Bookmark   June 27, 2012 at 8:54PM
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Liebherr's look so great, but out of our price range. Also, we need to stick with the old-fashioned american-style Whirlpool-Amana-ish dimensions of 36" wide and approx. 70-72" tall, due to our existing cabinetry. That's why I am intrigued by the Samsungs with their dual evaporators and pricing of $1400-2000. I may have to post a separate question on this forum about the Samsungs to see if anyone has them. How can Samsung construct a fridge with dual evaporators at that price, while the other brands cost several times that.

    Bookmark   June 27, 2012 at 9:44PM
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All the Vestfrost and rebranded Vestfrost are in that price range too. It's not a big deal if the accountants in charge of cost accounting decide to allocate overhead costs differently and deem it to be sufficient to charge X for a small model instead of double that amount. Accounting is a subjective field where they use numbers to track things closely after they finish making their assumptions.

    Bookmark   June 27, 2012 at 10:47PM
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hi to all,
I have a Beko gnev120apw fridge/freezer which I think has single compressor dual evaporator. My question is what does the fridge thermostat (sensor) control as it is getting to cold.
The fridge fan appears to be running all the time.
An explanation of how it works would be much appreciated
It has digital control but neither setting seems to be make much difference to temperature.
The freezer appears to work ok on all settings.

    Bookmark   October 19, 2013 at 3:26PM
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The problem with explaining how refrigerators and freezers work is that an even barely sufficient explanation requires knowledge of rudimentary thermodynamics. An insufficient explanation might go like this:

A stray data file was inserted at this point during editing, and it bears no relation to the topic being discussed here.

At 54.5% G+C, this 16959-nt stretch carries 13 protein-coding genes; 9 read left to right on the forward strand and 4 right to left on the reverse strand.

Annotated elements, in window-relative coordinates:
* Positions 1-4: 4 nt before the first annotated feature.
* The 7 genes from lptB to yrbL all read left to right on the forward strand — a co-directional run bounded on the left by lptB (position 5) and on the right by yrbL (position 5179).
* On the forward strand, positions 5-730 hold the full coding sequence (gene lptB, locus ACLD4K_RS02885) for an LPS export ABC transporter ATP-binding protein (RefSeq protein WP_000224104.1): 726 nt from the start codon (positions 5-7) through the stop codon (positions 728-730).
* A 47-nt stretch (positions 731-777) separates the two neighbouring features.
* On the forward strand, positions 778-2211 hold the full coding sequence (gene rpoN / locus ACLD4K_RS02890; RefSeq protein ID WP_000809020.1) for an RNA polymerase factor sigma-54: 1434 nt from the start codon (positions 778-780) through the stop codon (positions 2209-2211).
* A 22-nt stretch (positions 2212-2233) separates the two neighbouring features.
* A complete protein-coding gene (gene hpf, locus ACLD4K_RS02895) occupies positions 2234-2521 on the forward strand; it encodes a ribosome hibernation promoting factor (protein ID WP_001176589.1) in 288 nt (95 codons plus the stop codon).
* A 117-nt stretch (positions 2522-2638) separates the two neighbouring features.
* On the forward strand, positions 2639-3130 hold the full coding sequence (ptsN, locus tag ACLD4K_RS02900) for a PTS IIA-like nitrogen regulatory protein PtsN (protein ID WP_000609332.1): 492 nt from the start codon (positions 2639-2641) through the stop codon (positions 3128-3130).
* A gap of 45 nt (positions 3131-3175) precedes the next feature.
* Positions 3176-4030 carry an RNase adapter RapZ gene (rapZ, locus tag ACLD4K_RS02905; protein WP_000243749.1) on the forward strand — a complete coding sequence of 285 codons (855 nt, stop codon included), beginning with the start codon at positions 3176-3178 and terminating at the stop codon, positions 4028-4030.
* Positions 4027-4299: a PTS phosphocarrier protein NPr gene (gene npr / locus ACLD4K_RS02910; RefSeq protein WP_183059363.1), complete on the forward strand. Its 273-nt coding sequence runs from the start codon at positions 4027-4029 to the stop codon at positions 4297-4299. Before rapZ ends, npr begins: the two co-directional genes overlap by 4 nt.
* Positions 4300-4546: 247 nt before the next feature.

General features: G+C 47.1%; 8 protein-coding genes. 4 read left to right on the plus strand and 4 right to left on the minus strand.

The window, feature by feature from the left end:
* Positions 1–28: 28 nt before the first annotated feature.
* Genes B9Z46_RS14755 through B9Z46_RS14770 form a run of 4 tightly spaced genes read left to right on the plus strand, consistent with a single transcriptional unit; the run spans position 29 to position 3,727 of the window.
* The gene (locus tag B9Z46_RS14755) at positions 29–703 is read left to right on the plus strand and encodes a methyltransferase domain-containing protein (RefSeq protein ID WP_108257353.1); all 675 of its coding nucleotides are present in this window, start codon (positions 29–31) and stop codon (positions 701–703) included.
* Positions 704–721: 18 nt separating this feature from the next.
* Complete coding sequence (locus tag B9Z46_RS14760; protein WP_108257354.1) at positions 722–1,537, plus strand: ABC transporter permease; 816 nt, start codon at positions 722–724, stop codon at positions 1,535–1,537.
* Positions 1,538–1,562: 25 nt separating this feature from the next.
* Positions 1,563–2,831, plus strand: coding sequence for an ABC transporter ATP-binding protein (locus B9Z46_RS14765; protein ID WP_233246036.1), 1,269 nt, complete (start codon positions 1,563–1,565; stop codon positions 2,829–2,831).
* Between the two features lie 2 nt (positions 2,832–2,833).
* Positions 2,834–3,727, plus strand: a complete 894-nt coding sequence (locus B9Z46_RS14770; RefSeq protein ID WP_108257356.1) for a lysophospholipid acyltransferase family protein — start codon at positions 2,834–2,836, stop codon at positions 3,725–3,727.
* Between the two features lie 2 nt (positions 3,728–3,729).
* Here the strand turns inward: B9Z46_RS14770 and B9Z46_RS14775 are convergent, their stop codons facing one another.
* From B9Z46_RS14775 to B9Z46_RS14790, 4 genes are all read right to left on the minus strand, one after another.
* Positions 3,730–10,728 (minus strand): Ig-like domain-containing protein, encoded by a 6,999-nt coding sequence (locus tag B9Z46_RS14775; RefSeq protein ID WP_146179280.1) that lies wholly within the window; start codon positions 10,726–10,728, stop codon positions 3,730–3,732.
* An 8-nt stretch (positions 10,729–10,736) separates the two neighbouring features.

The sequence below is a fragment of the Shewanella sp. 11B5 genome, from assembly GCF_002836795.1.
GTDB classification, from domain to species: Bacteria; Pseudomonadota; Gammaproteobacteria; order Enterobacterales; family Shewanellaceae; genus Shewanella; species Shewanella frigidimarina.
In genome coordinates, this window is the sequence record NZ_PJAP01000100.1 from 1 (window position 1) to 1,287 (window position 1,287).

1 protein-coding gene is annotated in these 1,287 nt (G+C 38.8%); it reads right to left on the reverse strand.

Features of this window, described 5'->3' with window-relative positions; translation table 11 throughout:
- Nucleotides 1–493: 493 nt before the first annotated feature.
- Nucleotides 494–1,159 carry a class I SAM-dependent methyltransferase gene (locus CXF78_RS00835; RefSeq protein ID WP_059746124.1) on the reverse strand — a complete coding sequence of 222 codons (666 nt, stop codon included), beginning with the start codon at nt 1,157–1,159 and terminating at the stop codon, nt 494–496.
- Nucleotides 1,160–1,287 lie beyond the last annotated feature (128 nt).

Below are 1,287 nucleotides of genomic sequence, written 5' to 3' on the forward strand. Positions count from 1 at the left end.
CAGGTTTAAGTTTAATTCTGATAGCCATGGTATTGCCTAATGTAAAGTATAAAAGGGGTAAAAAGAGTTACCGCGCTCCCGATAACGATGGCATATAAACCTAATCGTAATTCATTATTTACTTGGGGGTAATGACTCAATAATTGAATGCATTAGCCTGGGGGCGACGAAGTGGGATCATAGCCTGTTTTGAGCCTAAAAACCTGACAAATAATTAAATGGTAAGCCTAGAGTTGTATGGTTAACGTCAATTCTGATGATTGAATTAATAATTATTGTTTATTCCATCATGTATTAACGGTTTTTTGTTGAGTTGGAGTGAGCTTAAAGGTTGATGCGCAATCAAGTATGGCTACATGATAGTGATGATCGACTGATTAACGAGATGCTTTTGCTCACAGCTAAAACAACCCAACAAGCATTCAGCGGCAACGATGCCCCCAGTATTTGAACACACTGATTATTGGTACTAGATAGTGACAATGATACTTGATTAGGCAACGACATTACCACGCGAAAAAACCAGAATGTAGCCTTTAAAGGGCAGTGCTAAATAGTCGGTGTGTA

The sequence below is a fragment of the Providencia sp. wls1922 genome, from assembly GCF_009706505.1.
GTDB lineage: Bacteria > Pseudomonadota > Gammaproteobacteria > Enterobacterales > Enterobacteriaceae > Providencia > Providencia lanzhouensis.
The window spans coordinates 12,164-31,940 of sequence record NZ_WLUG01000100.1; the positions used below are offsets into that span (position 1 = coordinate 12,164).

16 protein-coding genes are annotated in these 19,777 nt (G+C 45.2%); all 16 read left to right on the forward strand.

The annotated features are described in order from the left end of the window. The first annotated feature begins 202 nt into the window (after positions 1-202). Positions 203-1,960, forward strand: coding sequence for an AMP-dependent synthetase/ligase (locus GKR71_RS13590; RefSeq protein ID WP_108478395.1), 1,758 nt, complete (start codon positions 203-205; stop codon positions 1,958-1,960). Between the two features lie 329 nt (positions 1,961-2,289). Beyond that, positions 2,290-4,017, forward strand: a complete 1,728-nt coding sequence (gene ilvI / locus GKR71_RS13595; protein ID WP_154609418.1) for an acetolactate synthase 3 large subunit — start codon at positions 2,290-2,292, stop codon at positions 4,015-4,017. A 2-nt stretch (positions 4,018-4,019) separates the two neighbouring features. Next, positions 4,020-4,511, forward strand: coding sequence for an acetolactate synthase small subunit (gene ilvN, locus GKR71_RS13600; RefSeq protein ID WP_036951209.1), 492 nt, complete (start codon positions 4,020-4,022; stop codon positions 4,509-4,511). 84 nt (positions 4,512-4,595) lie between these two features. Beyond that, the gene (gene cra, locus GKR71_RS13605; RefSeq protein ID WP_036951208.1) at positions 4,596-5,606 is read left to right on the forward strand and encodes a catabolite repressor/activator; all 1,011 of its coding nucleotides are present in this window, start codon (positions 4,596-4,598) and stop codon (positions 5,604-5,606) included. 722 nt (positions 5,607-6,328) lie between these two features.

Electricity drives a motor that pumps a fluid through the refrigeration plumbing. This fluid, which typically is a gas at room temperature and pressure, has the property that when compressed it gets hot, and when expanded, it gets cold. (This is true of all gases per the Ideal Gas Law.) If the cold gas (now a liquid) is put into contact with a warm surface and allowed to expand to its gaseous form, it absorbs a lot of heat from the surface. When this gas is further pumped and compressed, and then subjected to a surface cooler than it is, it gives up its heat and condenses back to a liquid that is warmer than the exterior ambient. However, when later in the loop expended back to a gas, it gets colder than the interior air and can thus cool it.

The expansion part occurs in an expander, and the condensation part occurs in a condenser. The condenser in your refrigerator, like the condenser in your car air conditioning, is a radiator that moves heat to the air. The expander in your refrigerator, like the expander in your car air conditioning (usually buried in ducting and less easy to see) is a radiator operating in reverse by absorbing heat from the air passing through it.

The efficiency of this heat transfer loop is mainly determined by three processes: the efficiency of the thermodynamic cycle being used by the system, the motor electrical to work efficiency, and losses from friction moving the gas around. The thermodynamic process prohibits attempts to get something from nothing, or even break even (no perpetual motion machines; no free work).

In principle, two separate systems, one for the refrigerator and one for the freezer can be sized and optimized for each such that the total power used in some standard environment is not greater than that used from a freezer only single system that controls the rate of cold air moved to a refrigerator. It could with careful tuning be more efficient.

Analyzing such systems is fairly complex and specialized, and designing and building prototype optimal ones (for aerospace applications say) can cost millions of dollars. For residential units, some standardization is expected in selection of compressors, condensers, and expanders such that the last erg of energy savings is not going to be met. One expects for residential units that the efficiency will be as noted on the sticker for some environment, and the buyer has to determine whether differences in electricity cost, differences in purchase cost, and differences in other features make the purchase worthwhile.


    Bookmark   October 20, 2013 at 12:34PM